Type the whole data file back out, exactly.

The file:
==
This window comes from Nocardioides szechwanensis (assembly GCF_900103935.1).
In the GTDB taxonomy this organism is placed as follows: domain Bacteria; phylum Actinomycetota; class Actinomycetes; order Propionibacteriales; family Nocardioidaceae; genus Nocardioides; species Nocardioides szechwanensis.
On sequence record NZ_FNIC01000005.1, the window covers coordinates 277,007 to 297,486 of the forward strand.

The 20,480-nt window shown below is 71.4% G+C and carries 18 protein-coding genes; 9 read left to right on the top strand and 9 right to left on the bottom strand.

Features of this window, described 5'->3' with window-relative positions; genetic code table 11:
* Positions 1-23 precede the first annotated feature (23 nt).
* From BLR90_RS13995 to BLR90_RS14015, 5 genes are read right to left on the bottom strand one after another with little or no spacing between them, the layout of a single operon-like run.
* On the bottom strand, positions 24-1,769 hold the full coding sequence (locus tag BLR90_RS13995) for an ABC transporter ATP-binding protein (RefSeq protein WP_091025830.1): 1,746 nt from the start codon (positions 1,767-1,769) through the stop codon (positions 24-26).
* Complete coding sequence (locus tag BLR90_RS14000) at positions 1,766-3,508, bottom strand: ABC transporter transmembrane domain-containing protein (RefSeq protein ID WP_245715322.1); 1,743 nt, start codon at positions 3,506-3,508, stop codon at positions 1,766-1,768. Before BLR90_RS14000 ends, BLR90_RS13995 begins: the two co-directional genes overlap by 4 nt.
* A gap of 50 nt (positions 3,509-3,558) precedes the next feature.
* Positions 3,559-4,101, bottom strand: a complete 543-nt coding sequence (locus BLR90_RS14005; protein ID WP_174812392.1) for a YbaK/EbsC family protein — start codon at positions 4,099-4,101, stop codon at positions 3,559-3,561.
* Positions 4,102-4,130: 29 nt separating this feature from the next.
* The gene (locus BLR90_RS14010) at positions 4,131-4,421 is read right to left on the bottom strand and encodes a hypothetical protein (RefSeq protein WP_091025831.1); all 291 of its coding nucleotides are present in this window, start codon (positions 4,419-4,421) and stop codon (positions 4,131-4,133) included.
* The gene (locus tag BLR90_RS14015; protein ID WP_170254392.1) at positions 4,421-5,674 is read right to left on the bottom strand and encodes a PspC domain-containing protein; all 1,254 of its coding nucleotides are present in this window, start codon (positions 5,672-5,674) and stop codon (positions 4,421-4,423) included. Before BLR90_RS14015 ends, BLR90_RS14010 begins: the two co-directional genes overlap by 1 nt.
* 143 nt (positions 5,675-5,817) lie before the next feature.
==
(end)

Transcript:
This window comes from Nocardioides szechwanensis (assembly GCF_900103935.1).
In the GTDB taxonomy this organism is placed as follows: domain Bacteria; phylum Actinomycetota; class Actinomycetes; order Propionibacteriales; family Nocardioidaceae; genus Nocardioides; species Nocardioides szechwanensis.
On sequence record NZ_FNIC01000005.1, the window covers coordinates 277,007 to 297,486 of the forward strand.

The 20,480-nt window shown below is 71.4% G+C and carries 18 protein-coding genes; 9 read left to right on the top strand and 9 right to left on the bottom strand.

Features of this window, described 5'->3' with window-relative positions; genetic code table 11:
* Positions 1-23 precede the first annotated feature (23 nt).
* From BLR90_RS13995 to BLR90_RS14015, 5 genes are read right to left on the bottom strand one after another with little or no spacing between them, the layout of a single operon-like run.
* On the bottom strand, positions 24-1,769 hold the full coding sequence (locus tag BLR90_RS13995) for an ABC transporter ATP-binding protein (RefSeq protein WP_091025830.1): 1,746 nt from the start codon (positions 1,767-1,769) through the stop codon (positions 24-26).
* Complete coding sequence (locus tag BLR90_RS14000) at positions 1,766-3,508, bottom strand: ABC transporter transmembrane domain-containing protein (RefSeq protein ID WP_245715322.1); 1,743 nt, start codon at positions 3,506-3,508, stop codon at positions 1,766-1,768. Before BLR90_RS14000 ends, BLR90_RS13995 begins: the two co-directional genes overlap by 4 nt.
* A gap of 50 nt (positions 3,509-3,558) precedes the next feature.
* Positions 3,559-4,101, bottom strand: a complete 543-nt coding sequence (locus BLR90_RS14005; protein ID WP_174812392.1) for a YbaK/EbsC family protein — start codon at positions 4,099-4,101, stop codon at positions 3,559-3,561.
* Positions 4,102-4,130: 29 nt separating this feature from the next.
* The gene (locus BLR90_RS14010) at positions 4,131-4,421 is read right to left on the bottom strand and encodes a hypothetical protein (RefSeq protein WP_091025831.1); all 291 of its coding nucleotides are present in this window, start codon (positions 4,419-4,421) and stop codon (positions 4,131-4,133) included.
* The gene (locus tag BLR90_RS14015; protein ID WP_170254392.1) at positions 4,421-5,674 is read right to left on the bottom strand and encodes a PspC domain-containing protein; all 1,254 of its coding nucleotides are present in this window, start codon (positions 5,672-5,674) and stop codon (positions 4,421-4,423) included. Before BLR90_RS14015 ends, BLR90_RS14010 begins: the two co-directional genes overlap by 1 nt.
* 143 nt (positions 5,675-5,817) lie before the next feature.